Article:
Atrium Health Announces New Hospital for Lake Norman
Atrium Health announced on Monday that a new, 30-bed hospital will soon be built in Cornelius, as state officials have approved a certificate of need request from the health-care company to construct a 160,000-square-foot facility at the southwest corner of the intersection of Westmoreland and Statesville roads. The projected project cost for Atrium Health – Lake Norman is approximately $154 million. If all goes according to current plans, the hospital will open in early 2024.
The hospital will include 20 medical/surgical acute-care beds, six maternity suites and four ICU beds. There will also be eight observation beds, two operating rooms, a C-section operating room, and eight emergency-department bays, including two for trauma cases. Those will be open 24/7, with a helipad for accessibility.
“With the population growth that has been taking place, this new hospital is a key piece of our mission to better meet the needs of residents in the area,” said Ken Haynes, president of the Greater Charlotte Region for Atrium Health, in a release on Monday. “Whether someone is having a baby, undergoing surgery or needs emergency care at any hour of the day or night, our expert physicians, nurses and support staff will be close-at-hand.”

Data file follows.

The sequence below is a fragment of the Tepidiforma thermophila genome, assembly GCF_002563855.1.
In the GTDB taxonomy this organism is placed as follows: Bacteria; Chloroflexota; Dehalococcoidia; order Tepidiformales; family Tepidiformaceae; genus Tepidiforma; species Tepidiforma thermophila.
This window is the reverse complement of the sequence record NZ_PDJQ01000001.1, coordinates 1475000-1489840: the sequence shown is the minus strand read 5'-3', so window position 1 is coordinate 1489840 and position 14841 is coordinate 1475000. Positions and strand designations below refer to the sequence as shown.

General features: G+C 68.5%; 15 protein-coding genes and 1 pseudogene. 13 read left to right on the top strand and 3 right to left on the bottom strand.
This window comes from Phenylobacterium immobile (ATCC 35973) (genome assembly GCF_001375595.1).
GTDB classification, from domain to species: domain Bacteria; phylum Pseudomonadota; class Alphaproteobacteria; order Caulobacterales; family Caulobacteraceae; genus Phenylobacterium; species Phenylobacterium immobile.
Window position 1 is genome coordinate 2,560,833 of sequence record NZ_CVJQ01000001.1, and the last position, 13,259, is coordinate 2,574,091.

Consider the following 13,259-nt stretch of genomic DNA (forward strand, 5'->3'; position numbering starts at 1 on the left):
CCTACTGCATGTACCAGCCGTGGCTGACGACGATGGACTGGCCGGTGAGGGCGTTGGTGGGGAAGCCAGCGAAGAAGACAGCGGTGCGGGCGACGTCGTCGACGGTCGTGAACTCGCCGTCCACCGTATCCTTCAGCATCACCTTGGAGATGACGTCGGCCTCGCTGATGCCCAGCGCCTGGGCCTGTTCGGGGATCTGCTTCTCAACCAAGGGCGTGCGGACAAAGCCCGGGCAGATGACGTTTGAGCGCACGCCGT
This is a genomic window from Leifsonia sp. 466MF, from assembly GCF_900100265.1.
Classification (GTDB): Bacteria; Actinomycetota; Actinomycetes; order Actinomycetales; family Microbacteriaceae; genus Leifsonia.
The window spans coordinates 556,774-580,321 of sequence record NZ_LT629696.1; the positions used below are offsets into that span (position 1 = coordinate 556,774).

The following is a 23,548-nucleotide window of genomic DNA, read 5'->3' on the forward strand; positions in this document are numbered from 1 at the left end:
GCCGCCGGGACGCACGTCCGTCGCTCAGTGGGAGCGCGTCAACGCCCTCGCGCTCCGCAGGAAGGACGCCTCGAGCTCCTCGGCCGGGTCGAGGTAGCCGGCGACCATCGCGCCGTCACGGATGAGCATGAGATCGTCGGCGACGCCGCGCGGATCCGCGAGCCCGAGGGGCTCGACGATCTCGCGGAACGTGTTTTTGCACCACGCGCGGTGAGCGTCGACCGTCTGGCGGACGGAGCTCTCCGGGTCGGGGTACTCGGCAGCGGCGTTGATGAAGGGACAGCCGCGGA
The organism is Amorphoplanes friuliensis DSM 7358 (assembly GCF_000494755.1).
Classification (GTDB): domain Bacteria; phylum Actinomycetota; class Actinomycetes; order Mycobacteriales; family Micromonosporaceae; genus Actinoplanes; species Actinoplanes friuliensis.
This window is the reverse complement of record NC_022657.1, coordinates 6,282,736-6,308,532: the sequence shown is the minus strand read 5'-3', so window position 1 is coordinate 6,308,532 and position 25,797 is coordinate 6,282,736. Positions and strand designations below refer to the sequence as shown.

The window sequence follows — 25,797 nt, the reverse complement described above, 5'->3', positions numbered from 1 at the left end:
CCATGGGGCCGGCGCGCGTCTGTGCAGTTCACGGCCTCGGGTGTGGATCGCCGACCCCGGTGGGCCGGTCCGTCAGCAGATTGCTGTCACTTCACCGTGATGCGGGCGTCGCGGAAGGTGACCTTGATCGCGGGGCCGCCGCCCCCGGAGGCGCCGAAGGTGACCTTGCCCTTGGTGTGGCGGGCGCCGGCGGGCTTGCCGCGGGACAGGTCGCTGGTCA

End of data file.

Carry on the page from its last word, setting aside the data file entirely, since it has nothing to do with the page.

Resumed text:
NC Jobs Recovery Accelerates, but Hardships Persist
Hiring appears to have picked up substantially in June, according to new labor market data released Friday, but barriers to employment continue to hamper the recovery. North Carolina remains well shy of pre-pandemic employment levels, in large part due to ongoing hardship created by COVID-19.
“It looks like the American Rescue Plan may have boosted the economy in June, but we’re still a long way from full recovery,” said Patrick McHugh, research manager with the North Carolina Budget & Tax Center. “Even after the best month of job creation in a while, we’re still almost 125,000 jobs short of pre-COVID employment levels.”